Upper High Means Continued H O T


Temperatures more typical of mid-summer will continue in this early summer time frame. This means daily highs 4-8 degrees above average.
The culprit: a large dome of sinking air associated with a closed high aloft. Sinking air heats, so upper highs or ridges are typically associated with hot summer weather. 
In addition to the hot air, it will be quite muggy thanks to a south to southeast surface flow through Monday. This means heat index values (how hot it feels) will run above 100 through the weekend.
The map above shows the main storm track with the blue arrows and a trough embedded in the flow as a dashed gray line. The trough may be able to push a cold front far enough south to give us rain. So the next appreciable rain prospects come Monday night through Wednesday, as the cold front possibly moves into the area.
Since upper level support (from the trough) for this front looks questionable, I’m keeping rain chances at 30% for now.
Hopefully this will evolve into a higher precipitation potential as the event draws closer.
Take Care,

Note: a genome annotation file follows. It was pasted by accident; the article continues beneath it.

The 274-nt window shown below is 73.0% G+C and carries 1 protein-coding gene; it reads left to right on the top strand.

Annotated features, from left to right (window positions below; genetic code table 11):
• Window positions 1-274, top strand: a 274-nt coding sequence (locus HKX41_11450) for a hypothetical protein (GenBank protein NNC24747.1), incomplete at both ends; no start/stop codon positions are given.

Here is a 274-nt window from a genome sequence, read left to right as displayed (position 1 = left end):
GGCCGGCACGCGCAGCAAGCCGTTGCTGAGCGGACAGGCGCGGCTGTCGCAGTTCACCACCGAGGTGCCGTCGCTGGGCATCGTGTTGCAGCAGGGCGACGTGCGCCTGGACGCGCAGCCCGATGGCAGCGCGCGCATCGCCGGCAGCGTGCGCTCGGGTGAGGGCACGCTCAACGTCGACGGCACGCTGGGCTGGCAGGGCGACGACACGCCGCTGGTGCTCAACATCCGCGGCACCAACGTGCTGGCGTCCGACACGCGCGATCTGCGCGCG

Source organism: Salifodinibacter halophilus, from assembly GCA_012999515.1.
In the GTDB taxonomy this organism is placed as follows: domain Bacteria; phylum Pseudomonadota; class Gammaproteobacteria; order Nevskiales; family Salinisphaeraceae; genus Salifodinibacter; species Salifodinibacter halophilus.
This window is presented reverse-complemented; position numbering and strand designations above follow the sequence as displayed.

Steve LaNore
Chief Meteorologist
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Comments are posted from viewers like you and do not always reflect the views of this station.
  • by jeff donahue Location: denison on Jun 12, 2010 at 06:56 AM
    not quite as hot last weekend as we thought, glad for that, don't think it's gonna get as hot as you are forcasting friday.
  • by Steve LaNore Location: KXII-TV on Jun 11, 2010 at 06:53 PM
    Friends, the outlook for the summer as a whole is quite bleak: hotter and drier than average. This is thanks to a developing LaNina pattern. However, there's a fair chance of rain on Tuesday, June 15th. Take Care, Steve
  • by joe on Jun 11, 2010 at 09:10 AM
    Hey Steve, Its been a long time since we had rain here in Gainesville. Would you say we are in a drought year?
  • by MW Location: Gunter on Jun 10, 2010 at 07:02 PM
    Seems like a repeat of a few years ago when we had cracks in the ground two inches wide. Wasn't it only three months ago when we said "No more rain!"
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